The city of Roseburg’s plan to create an Urban Renewal District on the east side of town generally seems like a good idea.
Still, it begs the question: If we build up the infrastructure, will the developers — of desperately needed housing and job-creating businesses — come?
We can only hope that 30 years of urban renewal will do for the east side what the past 30 years of urban renewal did for much of the rest of town. The past three decades have seen a lot of growth along Garden Valley Boulevard and Stewart Parkway, with some improvements to downtown. All areas covered by the urban renewal district set to expire in 2019.
By contrast, the Diamond Lake Boulevard area has remained underdeveloped, and some parts of it an eyesore, for a long time.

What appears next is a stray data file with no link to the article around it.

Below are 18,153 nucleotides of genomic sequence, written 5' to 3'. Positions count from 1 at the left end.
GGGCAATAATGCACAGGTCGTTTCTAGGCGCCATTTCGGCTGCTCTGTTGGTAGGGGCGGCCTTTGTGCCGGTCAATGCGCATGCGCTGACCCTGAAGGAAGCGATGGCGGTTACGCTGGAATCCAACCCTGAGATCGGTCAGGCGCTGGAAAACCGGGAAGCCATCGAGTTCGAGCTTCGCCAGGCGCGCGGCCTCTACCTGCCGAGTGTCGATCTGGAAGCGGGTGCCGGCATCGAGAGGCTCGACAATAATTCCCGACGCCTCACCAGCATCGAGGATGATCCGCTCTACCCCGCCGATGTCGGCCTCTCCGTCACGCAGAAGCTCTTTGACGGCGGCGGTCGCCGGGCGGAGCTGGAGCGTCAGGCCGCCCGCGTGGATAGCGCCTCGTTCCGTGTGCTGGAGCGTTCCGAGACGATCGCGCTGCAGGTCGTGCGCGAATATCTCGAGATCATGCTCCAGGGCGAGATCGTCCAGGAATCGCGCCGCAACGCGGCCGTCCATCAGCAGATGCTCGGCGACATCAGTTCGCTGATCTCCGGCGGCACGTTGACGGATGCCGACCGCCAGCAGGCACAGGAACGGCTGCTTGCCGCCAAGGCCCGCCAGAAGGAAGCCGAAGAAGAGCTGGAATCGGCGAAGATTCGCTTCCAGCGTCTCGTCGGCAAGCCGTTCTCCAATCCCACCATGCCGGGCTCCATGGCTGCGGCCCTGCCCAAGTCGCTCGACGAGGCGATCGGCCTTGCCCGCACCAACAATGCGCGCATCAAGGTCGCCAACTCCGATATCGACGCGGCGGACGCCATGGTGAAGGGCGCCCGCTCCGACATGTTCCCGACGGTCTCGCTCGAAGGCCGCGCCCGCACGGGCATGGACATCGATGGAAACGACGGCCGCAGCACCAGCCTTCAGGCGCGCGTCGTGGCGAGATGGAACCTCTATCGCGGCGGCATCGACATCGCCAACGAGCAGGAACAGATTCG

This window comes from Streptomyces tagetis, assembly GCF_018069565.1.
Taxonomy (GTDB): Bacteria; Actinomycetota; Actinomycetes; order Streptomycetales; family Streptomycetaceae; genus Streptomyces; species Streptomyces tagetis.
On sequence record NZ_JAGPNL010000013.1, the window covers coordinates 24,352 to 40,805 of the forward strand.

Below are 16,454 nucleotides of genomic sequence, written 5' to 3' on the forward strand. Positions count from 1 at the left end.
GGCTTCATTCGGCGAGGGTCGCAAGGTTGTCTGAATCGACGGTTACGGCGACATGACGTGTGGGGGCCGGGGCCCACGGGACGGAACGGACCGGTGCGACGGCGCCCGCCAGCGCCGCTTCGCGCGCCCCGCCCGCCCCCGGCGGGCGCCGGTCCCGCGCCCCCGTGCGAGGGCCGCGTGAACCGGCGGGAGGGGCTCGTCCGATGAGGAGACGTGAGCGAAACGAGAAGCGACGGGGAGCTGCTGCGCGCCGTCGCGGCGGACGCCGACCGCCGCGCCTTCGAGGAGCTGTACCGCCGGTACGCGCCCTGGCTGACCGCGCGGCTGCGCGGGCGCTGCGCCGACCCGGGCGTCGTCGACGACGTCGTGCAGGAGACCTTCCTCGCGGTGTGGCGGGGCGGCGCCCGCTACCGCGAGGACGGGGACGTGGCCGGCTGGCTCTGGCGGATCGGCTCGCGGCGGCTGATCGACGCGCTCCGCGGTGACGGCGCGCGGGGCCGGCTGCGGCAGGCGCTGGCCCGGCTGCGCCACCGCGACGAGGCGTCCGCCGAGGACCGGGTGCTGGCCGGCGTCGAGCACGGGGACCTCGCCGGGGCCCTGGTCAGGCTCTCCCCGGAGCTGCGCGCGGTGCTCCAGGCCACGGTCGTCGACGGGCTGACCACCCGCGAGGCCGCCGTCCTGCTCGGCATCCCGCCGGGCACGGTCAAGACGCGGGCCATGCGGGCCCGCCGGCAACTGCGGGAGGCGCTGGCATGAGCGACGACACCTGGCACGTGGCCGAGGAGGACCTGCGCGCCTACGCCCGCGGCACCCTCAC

It’s sad to think that tourists returning from Crater Lake enter Roseburg from that end of town. It’s likely many are inspired by the sight to hurry out of town as quickly as possible. It’s discouraging to think how much space is available along Diamond Lake Boulevard that just isn’t being used to its highest purpose now, while many community residents struggle to find a place to live or a good job.
A renewal area could help change all that. It could mean improved roads, wetlands mitigation, blight elimination and streetscaping that make the area attractive and ready for developers. Between $14 and $28 million could be spent. It’s done without raising any new taxes, just by borrowing against the increase in future tax revenues that’s expected to arise naturally from the increase in property values over time.
We hope that the city keeps all these things in mind as the area develops, and that it continues to make choices that will encourage businesses to locate there and developers to create attractive, high quality affordable housing there.
While we’re at it, let’s not forget to increase livability and marketability by including attractive and functional spaces where people can sit, stroll and bicycle.
We hope to see great things in coming years on the east side of town.